Today Telerik announced Icenium, a cloud-based development platform that allows Web developers to build hybrid applications that can be installed natively for Android and iOS and distributed through their respective app stores.
If that was impenetrable, the rest of this post will likely be little improvement.
Icenium, in pieces
So. Much. Tech.
Some of the biggest names in tech are coming to TNW Conference in Amsterdam this May.
Icenium has a number of parts that you need to keep distinct: Graphite, Mist, LiveSync, and in a way, Kendo UI Mobile. Graphite is a lightweight development environment for Windows, clocking in at around 10 megabytes. Mist is a browser-based development environment that syncs with your work in Graphite.
That syncing includes version control, and yes, you can use Github if you so desire, or any other git repository that is URL based. Mist is limited when compared to Graphite, so if you are an OS X user, the Icenium stack is likely a touch less attractive.
LiveSync is, in the view of your humble servant, what makes Icenium a tool to take note off. Telerik describes it in the following way:
Icenium LiveSync: lets developers review changes made in real-time across all connected devices without having to waste time recompiling for every change and for each device.
TNW was shown a live demonstration of this, as an iPhone, a Nexus 7 tablet, and a third device were linked to a laptop, and each responded to code changes on their attacked main computer in unison. When you see it, it feels right; this is the way it should work.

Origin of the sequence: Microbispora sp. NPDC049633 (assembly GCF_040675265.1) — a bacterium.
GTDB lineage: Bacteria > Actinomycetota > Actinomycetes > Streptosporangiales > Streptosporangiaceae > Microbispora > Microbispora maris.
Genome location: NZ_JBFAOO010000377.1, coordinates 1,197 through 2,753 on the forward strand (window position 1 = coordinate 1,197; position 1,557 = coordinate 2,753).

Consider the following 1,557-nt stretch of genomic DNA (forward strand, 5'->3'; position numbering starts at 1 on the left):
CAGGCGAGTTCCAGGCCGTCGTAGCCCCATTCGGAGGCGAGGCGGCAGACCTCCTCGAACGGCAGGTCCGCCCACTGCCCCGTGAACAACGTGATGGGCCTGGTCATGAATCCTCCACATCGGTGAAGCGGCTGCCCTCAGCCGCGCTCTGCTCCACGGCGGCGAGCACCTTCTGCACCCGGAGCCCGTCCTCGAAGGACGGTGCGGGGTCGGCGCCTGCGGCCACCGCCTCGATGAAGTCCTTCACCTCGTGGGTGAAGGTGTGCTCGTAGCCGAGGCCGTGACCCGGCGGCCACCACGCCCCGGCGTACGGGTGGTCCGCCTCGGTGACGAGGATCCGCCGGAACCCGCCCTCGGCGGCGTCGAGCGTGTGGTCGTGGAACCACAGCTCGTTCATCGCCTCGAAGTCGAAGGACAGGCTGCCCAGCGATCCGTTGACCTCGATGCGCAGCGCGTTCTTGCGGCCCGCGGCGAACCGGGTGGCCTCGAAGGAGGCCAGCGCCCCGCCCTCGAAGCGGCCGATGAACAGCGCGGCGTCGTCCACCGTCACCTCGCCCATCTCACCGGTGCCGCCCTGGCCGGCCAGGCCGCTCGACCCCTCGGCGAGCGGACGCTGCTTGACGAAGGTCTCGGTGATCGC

But why is the tool necessary? Kendo is the missing piece. Think of Kendo as a piece of software that ‘sniffs’ a device, and then tailors the application to it. Kendo allows a developer to write hybrid apps which are then deployed as native installs to mobile platforms. Kendo’s ability to have apps react differently on differing platforms allows for – in theory – a ‘write once deploy everywhere’ situation.
All put together, the Icenium product is a blend of services, and and applications to let Web developers quickly build mobile applications, using cloud technology to keep projects in sync, and stored.
Finally, Icenium helps with app signing certificates, so if you don’t have a Mac, you can still get into the App Store.
Icenium will be free, including storage, through May 1st of 2013. Following this, the service will cost in the neighborhood of $20 a month; the company told TNW that the very long intro period is simply due to the fact that it doesn’t want the price point to be a ‘barrier’ for the product’s adoption.
Interestingly, Rackspace has been tapped as the bulk cloud storage provider for the service. Users that abuse the data storage capabilities that come with Icenium may be dinged, but normal users should have effectively as much space as they need.
The doors are now open. Time will tell if web developers are interested in dipping their toes into the mobile app game.
Top Image Credit: Jeff Wilcox